Saturday, April 21, 2018

Kamila Shamsie - Salt and Saffron

Publisher: Bloomsbury USA
Author: Kamila Shamsie
Title: Salt and Saffron

Scribd threw up this book among a recommended reading shelf, based on my past choices. The name was intriguing and I picked up the book (i.e., opened the pages on the app) and dived right into the book. It was such a page turner that I was deep into the book before I realized that I had not saved it in my books. Easily remedied, as the name of the book was so catchy, I could not forget it if I wanted to.

Aliya is a compulsive teller of stories. She spends a long flight from USA to London captivating her fellow passengers with stories of her family. Her co-passenger Khaleel is impressed and just as they are getting to know each other better Aliya realizes he is from the wrong side of tracks.  She is a scion of a nawabi family that traces its roots back to Taimur the lame.  Also, she is drawn into the affairs of her family. Something terrible happened in her family because of which one of her aunts was ostracized.  Aliya had a falling out with her grandmother which is another issue that is rankling the family members.

Aliya finds herself confronting the history of her clan in a effort to understand the happenings of the present.  The story of Dard-e-dil, Aliya's nawabi family, has been handed down from generation to generation. They collaborated with Babur and later even tried to collaborate with the British, in order to maintain their independence. But Partition of India finally drove a wedge between the family and they were likewise divided. The how's and why's of this division form the backbone of this story.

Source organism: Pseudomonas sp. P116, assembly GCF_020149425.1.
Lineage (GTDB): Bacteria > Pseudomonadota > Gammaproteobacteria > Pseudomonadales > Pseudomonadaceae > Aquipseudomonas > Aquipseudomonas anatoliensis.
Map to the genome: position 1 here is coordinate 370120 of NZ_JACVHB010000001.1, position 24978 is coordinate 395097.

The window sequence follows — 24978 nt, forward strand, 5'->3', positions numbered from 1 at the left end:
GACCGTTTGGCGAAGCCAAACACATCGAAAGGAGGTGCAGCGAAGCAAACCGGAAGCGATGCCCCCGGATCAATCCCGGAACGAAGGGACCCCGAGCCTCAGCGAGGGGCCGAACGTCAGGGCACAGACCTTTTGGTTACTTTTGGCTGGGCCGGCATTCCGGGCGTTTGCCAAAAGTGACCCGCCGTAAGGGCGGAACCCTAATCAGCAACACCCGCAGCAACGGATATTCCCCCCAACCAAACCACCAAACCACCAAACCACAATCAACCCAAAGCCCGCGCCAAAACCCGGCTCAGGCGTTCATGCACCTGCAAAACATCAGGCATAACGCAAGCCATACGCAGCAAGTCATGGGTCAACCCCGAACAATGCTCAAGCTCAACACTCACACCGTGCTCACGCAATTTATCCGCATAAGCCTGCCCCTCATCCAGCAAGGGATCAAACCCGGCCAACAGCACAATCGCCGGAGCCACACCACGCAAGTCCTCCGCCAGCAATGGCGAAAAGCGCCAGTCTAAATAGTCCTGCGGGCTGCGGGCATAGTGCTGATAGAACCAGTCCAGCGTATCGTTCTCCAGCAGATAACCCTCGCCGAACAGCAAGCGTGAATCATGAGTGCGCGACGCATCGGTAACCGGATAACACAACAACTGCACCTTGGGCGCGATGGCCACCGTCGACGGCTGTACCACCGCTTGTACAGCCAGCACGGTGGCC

I loved the easy telling of all the clannish tales.  All big families have stories that ultimately become legends, some embellished as they go along. It is all a part of our past when we had no other means of entertainment but telling of things. Here too there were numerous stories regarding encounters of various family members with household lizards. The story of the rift between three brothers who headed the family at the time of partition was likewise distorted and embellished in retelling.

The language finds the right balance between being faultless and mixed with just the right amount of vernacular to give it a desi feel. The exchanges between various characters are witty and replete with humor. It is like a more serious Moni Mohsin. Despite the light touch, the book addresses class divide which is the bane of all societies. Any book that harks back to the 1940s has to deal with the trauma of partition in this subcontinent.  As the migrants here were Nawabs, they did not steal across the border hiding in trains, having lost all their worldly possessions; they were taken across with an army convoy guarding them.

There are several reveals at strategic places in the novel. The problem of the ostracized aunt, Miriam is explained soon enough. The problem between Aliya and her Grandmother is also described in due time. The piece de resistance is the story of the triplet brothers in the 1940s. The story is good enough, but I was slightly disappointed that the story came from the lips of some characters. Surely a story that was so distorted needed to be found with more difficulty.  However, it is a minor dissonance, most of it in my mind, my opinion as a reader. The rest of the book is a delight and Kamila Shamsie is a find for me. An author whose works I will read with pleasure from now on.

Monday, April 16, 2018

Banana Yoshimoto - Goodbye Tsugumi

Publisher: Grove Press
Author: Banana Yoshimoto
Translator: Micheal Immerich
Title: Goodbye Tsugumi

I had heard good things about Banana Yoshimoto's first novel Kitchen. It took me a long time to get hold of it. As the book was too expensive for me at the time, I scoured the net for a free ebook. I was not disappointed.